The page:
The rapidly rising levels of carbon dioxide in the atmosphere affect plants’ absorption of nitrogen, which is the nutrient that restricts crop growth in most terrestrial ecosystems. Researchers at the University of Gothenburg have now revealed that the concentration of nitrogen in plants’ tissue is lower in air with high levels of carbon dioxide, regardless of whether or not the plants’ growth is stimulated. The study has been published in the journal Global Change Biology.
Researcher Johan Uddling has been working with Swedish and international colleagues to compile data on how raised levels of carbon dioxide impact on plant growth and nitrogen absorption.
Plant quality impaired by increased carbon dioxide levels
The study examines various types of ecosystems, including crops, grasslands and forests, and involves large-scale field experiments conducted in eight countries on four continents.
“The findings of the study are unequivocal. The nitrogen content in the crops is reduced in atmospheres with raised carbon dioxide levels in all three ecosystem types. Furthermore, we can see that this negative effect exists regardless of whether or not the plants’ growth increases, and even if fertiliser is added. This is unexpected and new,” says Johan Uddling, senior lecturer at the Department of Biological and Environmental Sciences at the University of Gothenburg.
Significance of food quality, biodiversity and productivity
When carbon dioxide levels in the air increase, crops in future will have a reduced nitrogen content, and therefore reduced protein levels. The study found this for both wheat and rice, the two most important crops globally. The study also reveals that the strength of the effect varies in different species of grassland, which may impact on the species composition of these ecosystems.
“For all types of ecosystem the results show that high carbon dioxide levels can impede plants’ ability to absorb nitrogen, and that this negative effect is partly why raised carbon dioxide has a marginal or non-existent effect on growth in many ecosystems,” says Johan Uddling.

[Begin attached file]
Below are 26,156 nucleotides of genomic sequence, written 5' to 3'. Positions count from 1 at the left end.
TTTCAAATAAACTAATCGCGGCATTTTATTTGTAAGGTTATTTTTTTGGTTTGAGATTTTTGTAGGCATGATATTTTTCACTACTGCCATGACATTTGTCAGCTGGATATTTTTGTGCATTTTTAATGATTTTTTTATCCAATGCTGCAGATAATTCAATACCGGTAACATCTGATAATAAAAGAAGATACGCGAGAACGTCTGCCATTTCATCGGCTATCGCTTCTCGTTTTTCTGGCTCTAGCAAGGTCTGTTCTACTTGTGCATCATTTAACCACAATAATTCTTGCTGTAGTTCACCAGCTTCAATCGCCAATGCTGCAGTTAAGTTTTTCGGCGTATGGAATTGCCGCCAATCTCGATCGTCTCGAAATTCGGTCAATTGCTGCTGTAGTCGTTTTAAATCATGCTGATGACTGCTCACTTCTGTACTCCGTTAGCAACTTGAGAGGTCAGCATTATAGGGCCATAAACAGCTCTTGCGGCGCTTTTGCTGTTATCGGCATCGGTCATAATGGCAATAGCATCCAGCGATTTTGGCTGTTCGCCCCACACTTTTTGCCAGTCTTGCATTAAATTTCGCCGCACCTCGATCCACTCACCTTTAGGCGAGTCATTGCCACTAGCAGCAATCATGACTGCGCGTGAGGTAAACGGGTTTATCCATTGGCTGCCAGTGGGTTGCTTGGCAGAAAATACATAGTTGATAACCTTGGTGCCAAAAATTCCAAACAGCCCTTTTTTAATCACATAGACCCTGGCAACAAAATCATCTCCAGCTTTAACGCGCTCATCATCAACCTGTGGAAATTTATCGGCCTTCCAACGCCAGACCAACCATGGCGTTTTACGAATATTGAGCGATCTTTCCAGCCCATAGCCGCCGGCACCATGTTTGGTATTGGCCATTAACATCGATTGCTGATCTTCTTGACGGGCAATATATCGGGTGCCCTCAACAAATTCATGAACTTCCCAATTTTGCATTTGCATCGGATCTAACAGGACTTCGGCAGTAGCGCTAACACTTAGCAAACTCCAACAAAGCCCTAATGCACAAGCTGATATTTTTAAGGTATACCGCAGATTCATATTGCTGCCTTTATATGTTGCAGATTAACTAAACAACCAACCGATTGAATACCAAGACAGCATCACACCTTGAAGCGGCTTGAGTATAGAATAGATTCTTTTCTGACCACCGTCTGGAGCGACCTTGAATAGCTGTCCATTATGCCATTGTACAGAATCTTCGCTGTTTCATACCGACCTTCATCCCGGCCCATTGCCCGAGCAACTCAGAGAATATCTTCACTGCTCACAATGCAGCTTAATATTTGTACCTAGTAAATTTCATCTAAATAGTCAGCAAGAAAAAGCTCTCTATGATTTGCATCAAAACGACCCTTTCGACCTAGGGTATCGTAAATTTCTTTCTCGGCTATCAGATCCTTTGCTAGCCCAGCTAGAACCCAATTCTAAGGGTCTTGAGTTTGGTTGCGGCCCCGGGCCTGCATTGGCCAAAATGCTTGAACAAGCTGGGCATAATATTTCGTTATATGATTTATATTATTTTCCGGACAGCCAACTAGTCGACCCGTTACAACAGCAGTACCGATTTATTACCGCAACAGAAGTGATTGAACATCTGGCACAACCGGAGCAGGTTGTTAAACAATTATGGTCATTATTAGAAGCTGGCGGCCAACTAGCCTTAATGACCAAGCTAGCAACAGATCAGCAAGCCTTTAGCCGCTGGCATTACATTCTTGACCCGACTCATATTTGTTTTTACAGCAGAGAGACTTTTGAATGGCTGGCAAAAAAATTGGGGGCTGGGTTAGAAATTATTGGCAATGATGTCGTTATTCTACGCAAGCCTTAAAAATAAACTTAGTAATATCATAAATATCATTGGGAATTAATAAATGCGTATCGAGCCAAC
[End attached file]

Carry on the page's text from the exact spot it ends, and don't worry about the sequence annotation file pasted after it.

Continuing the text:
Accepted “truths” do not hold
Reduced nitrogen content in atmospheres with raised carbon dioxide has previously been attributed to a kind of dilutive effect, in which nitrogen absorption fails to keep pace with the increase in plants’ photosynthesis and growth.
“The findings of this study show that this interpretation is simplified and partly incorrect. We are seeing reduced nitrogen content even when growth has not been affected. Moreover, the effect is there in trials with powerful fertiliser, which indicates that it is not down to limited access to nitrogen in the soil. Future studies should look at what is causing the effect, but it appears to be linked to plants’ capacity to absorb nitrogen rather than to changed levels in the soil,” says Johan Uddling.
Link to article: http://onlinelibrary.wiley.com/doi/10.1111/gcb.12938/abstract
For further information, please contact:
Johan Uddling, senior lecturer at the Department of Biological and Environmental Sciences, University of Gothenburg
+46 (0)31-786 3757, 073-8267104, firstname.lastname@example.org
Henrik Axlid | idw - Informationsdienst Wissenschaft
Safeguarding sustainability through forest certification mapping
27.06.2017 | International Institute for Applied Systems Analysis (IIASA)
Dune ecosystem modelling
26.06.2017 | Albert-Ludwigs-Universität Freiburg im Breisgau
Physicists have developed a new technique that uses electrical voltages to control the electron spin on a chip. The newly-developed method provides protection from spin decay, meaning that the contained information can be maintained and transmitted over comparatively large distances, as has been demonstrated by a team from the University of Basel’s Department of Physics and the Swiss Nanoscience Institute. The results have been published in Physical Review X.
For several years, researchers have been trying to use the spin of an electron to store and transmit information. The spin of each electron is always coupled...
What is the mass of a proton? Scientists from Germany and Japan successfully did an important step towards the most exact knowledge of this fundamental constant. By means of precision measurements on a single proton, they could improve the precision by a factor of three and also correct the existing value.
To determine the mass of a single proton still more accurate – a group of physicists led by Klaus Blaum and Sven Sturm of the Max Planck Institute for Nuclear...
The research team of Prof. Dr. Oliver Einsle at the University of Freiburg's Institute of Biochemistry has long been exploring the functioning of nitrogenase....
A one trillion tonne iceberg - one of the biggest ever recorded -- has calved away from the Larsen C Ice Shelf in Antarctica, after a rift in the ice,...
Physics supports biology: Researchers from PTB have developed a model system to investigate friction phenomena with atomic precision
Friction: what you want from car brakes, otherwise rather a nuisance. In any case, it is useful to know as precisely as possible how friction phenomena arise –...
21.07.2017 | Event News
19.07.2017 | Event News
12.07.2017 | Event News
21.07.2017 | Earth Sciences
21.07.2017 | Power and Electrical Engineering
21.07.2017 | Physics and Astronomy